Annual Erie Canal Inspection

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Annual Erie Canal Inspection

Part of the Inspection Team on deck as we move downstream of Lock 7

Part of the Inspection Team on deck as we move downstream of Lock 7

I had the honor and pleasure of accompanying Canal Corporation Director Brian Stratton and his crew today as they completed the annual Canal Inspection on “our” section of the Eastern Division of the Erie Canal.  It turns out that this is the first time in ten years that the Legislatively required inspection has been completed by water.  I boarded the Tug Grand Erie at lock 7 in Niskayuna and passed through the lock on to AlCathy’s (the anchorage at the end of Flight Lock Road in Waterford).  It was a fantastic experience which I recommend to anyone even remotely interested in Erie Canal stories, history, or current day operations.  What did I learn?  Plenty:

I talked to the Division Engineer about the “critical path” of urgent work needed to open the Canal to navigation before winter.  There are a number of large vessels and commercial shipments in Oneida Lake and the central N Y area that need to get to the east coast.  Dredging in the channel between the historic Niskayuna railroad station and the Vischer Ferry Preserve is one of these critical needs.  Our vessel was drafting 4.5 feet and momentarily hit bottom in this section (affectionately known as the “duck pond” to the Canal Corporation).  A 14 foot depth is needed.  This is historically the area where sediment is deposited as the down stream currents quiet and settle out particulates in the “water column”.  And we all know all the sediment and debris that came down in the tropical storm flooding.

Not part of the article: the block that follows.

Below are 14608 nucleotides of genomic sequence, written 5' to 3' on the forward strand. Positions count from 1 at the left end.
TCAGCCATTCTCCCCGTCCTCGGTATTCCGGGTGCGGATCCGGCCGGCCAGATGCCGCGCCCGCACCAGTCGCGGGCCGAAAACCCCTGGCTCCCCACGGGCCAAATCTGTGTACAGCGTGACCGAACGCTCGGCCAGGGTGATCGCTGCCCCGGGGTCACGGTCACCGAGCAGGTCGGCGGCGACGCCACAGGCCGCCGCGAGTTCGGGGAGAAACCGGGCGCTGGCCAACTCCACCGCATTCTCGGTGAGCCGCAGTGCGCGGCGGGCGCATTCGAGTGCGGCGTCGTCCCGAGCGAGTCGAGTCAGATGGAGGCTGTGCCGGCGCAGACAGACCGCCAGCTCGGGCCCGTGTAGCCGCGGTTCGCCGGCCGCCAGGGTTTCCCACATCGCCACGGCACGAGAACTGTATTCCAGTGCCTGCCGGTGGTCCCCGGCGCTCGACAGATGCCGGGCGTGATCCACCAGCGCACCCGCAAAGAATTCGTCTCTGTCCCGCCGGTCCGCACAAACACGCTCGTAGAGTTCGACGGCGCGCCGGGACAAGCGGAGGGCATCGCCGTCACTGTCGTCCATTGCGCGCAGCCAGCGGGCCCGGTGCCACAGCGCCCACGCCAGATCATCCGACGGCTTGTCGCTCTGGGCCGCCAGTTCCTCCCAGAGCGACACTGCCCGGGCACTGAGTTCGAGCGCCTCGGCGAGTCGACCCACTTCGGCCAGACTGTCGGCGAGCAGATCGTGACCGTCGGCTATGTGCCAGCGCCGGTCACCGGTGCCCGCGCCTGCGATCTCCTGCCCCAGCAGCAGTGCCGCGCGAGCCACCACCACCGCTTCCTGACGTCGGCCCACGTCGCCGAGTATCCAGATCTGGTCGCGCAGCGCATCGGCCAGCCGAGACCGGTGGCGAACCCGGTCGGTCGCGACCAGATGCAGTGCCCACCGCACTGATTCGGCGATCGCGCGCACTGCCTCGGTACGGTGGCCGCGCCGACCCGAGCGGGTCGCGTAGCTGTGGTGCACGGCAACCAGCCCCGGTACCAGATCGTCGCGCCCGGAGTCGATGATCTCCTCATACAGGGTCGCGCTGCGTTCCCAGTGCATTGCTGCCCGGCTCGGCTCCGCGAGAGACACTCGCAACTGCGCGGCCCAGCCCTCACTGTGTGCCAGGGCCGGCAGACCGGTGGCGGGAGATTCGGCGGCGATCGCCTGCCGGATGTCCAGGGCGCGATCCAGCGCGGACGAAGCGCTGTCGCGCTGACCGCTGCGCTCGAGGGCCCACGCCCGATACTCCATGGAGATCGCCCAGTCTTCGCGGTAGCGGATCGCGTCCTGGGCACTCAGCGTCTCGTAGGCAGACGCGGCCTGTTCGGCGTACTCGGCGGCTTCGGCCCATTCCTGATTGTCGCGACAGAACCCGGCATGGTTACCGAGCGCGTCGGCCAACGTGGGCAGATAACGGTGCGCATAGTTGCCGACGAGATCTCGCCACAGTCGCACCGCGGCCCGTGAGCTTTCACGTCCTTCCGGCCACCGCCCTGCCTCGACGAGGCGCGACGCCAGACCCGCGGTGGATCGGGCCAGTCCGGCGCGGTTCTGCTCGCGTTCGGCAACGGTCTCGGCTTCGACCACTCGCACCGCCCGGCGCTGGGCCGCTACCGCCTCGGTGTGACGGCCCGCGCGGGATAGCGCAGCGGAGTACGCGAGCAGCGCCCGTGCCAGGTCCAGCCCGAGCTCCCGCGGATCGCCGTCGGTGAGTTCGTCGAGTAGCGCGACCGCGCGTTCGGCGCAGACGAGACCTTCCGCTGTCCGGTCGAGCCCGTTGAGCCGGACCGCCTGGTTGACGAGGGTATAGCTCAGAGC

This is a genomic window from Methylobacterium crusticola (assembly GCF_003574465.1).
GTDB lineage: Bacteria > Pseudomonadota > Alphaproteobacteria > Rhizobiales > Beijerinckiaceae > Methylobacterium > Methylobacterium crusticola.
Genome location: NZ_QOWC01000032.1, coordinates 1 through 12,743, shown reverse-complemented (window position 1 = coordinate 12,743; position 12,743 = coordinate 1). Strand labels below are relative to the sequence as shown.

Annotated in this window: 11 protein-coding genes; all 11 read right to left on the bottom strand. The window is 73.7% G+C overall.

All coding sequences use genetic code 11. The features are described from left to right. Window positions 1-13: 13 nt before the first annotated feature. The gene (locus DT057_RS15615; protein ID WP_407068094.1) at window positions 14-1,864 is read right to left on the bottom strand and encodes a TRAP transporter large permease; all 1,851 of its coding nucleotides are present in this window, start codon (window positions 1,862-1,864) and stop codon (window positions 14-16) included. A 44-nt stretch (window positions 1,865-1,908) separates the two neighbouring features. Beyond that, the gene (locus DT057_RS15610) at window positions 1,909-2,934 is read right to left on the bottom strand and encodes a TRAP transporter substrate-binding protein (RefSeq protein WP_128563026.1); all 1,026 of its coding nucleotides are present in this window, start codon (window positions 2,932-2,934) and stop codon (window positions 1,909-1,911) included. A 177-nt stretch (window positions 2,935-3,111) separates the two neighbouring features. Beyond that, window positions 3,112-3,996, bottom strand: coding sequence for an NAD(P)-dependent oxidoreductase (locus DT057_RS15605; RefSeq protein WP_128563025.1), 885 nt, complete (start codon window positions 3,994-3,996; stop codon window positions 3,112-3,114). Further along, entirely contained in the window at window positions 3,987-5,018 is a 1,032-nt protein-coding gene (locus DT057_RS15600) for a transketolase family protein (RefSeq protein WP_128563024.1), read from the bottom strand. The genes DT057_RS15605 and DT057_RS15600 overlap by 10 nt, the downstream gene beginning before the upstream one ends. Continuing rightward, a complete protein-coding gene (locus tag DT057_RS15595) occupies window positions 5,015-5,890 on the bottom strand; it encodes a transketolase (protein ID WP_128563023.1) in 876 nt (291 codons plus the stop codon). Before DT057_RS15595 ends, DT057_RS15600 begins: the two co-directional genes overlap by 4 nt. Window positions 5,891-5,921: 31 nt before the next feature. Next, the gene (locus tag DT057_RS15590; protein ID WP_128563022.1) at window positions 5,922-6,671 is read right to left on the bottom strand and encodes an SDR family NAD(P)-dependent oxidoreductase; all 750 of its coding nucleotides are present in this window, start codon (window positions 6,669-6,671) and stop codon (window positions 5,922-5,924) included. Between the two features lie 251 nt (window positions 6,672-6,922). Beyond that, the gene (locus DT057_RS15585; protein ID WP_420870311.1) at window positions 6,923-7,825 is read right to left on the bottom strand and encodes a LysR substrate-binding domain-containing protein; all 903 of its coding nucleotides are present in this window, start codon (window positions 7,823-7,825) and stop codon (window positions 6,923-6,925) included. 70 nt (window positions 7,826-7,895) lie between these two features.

I also shared lunch alongside the Canal Corporation’s groundwater hydrologist who very graphically briefed me on the concern for the threat of failure of the earthen portion of the Lock 7 dam.  Remedial construction that I had seen previously suddenly became more obvious and reassuring.

Southern Saratoga County Chamber CEO Peter Bardunias and I spent some time “conspiring” on a number of things from geo-tourism and heritage tourism; a community service project around Lock 19 in the Vischer Ferry Nature and Historic Preserve; to a possible community clean up day along the Mohawk River in conjunction with “Canal Clean Sweep” next April 21.

To avoid making a long story longer (with more engineering) let me offer the following.  The target that the Canal Corporation and other state agencies is feverishly working on is to have navigation open by Thanksgiving.

All of you that find traffic on the waterway interesting will want to keep your eye to the Mohawk River the weekend after Thanksgiving through the first week of December.  Some unique large (for the Canal) vessels and interesting commercial traffic will be passing through the Mohawk Towpath Byway corridor.

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